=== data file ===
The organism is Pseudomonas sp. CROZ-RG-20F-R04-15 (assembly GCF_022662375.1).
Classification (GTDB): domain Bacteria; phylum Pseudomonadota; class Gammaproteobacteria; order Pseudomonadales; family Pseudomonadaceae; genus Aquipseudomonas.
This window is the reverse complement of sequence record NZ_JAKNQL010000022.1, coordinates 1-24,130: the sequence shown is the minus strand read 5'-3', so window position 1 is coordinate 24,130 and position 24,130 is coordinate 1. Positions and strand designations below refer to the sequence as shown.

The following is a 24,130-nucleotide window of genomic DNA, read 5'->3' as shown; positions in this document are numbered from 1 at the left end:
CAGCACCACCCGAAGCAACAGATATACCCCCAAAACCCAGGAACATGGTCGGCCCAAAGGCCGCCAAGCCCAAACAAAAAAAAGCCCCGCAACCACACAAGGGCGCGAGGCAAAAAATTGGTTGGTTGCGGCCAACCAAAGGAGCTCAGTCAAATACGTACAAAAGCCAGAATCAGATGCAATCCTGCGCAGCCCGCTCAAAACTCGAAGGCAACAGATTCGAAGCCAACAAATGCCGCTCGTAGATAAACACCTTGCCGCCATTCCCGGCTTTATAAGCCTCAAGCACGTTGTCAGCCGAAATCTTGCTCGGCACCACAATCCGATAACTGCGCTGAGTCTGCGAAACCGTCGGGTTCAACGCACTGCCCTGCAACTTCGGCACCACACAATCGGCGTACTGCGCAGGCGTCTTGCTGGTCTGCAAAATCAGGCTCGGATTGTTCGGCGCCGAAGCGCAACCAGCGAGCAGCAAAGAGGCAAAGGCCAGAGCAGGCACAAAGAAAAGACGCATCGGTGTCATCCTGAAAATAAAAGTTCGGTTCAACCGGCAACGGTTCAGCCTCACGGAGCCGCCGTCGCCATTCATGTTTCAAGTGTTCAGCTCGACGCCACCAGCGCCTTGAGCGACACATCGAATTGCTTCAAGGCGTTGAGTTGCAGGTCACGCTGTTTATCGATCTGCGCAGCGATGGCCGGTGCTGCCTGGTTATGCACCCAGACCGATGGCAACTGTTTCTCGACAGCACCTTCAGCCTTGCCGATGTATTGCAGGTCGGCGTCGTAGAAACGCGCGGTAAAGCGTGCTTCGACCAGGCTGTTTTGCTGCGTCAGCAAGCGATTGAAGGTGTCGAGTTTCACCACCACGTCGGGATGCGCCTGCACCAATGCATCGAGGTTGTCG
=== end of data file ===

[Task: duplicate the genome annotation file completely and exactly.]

The organism is Pseudomonas sp. CROZ-RG-20F-R04-15 (assembly GCF_022662375.1).
Classification (GTDB): domain Bacteria; phylum Pseudomonadota; class Gammaproteobacteria; order Pseudomonadales; family Pseudomonadaceae; genus Aquipseudomonas.
This window is the reverse complement of sequence record NZ_JAKNQL010000022.1, coordinates 1-24,130: the sequence shown is the minus strand read 5'-3', so window position 1 is coordinate 24,130 and position 24,130 is coordinate 1. Positions and strand designations below refer to the sequence as shown.

The following is a 24,130-nucleotide window of genomic DNA, read 5'->3' as shown; positions in this document are numbered from 1 at the left end:
CAGCACCACCCGAAGCAACAGATATACCCCCAAAACCCAGGAACATGGTCGGCCCAAAGGCCGCCAAGCCCAAACAAAAAAAAGCCCCGCAACCACACAAGGGCGCGAGGCAAAAAATTGGTTGGTTGCGGCCAACCAAAGGAGCTCAGTCAAATACGTACAAAAGCCAGAATCAGATGCAATCCTGCGCAGCCCGCTCAAAACTCGAAGGCAACAGATTCGAAGCCAACAAATGCCGCTCGTAGATAAACACCTTGCCGCCATTCCCGGCTTTATAAGCCTCAAGCACGTTGTCAGCCGAAATCTTGCTCGGCACCACAATCCGATAACTGCGCTGAGTCTGCGAAACCGTCGGGTTCAACGCACTGCCCTGCAACTTCGGCACCACACAATCGGCGTACTGCGCAGGCGTCTTGCTGGTCTGCAAAATCAGGCTCGGATTGTTCGGCGCCGAAGCGCAACCAGCGAGCAGCAAAGAGGCAAAGGCCAGAGCAGGCACAAAGAAAAGACGCATCGGTGTCATCCTGAAAATAAAAGTTCGGTTCAACCGGCAACGGTTCAGCCTCACGGAGCCGCCGTCGCCATTCATGTTTCAAGTGTTCAGCTCGACGCCACCAGCGCCTTGAGCGACACATCGAATTGCTTCAAGGCGTTGAGTTGCAGGTCACGCTGTTTATCGATCTGCGCAGCGATGGCCGGTGCTGCCTGGTTATGCACCCAGACCGATGGCAACTGTTTCTCGACAGCACCTTCAGCCTTGCCGATGTATTGCAGGTCGGCGTCGTAGAAACGCGCGGTAAAGCGTGCTTCGACCAGGCTGTTTTGCTGCGTCAGCAAGCGATTGAAGGTGTCGAGTTTCACCACCACGTCGGGATGCGCCTGCACCAATGCATCGAGGTTGTCG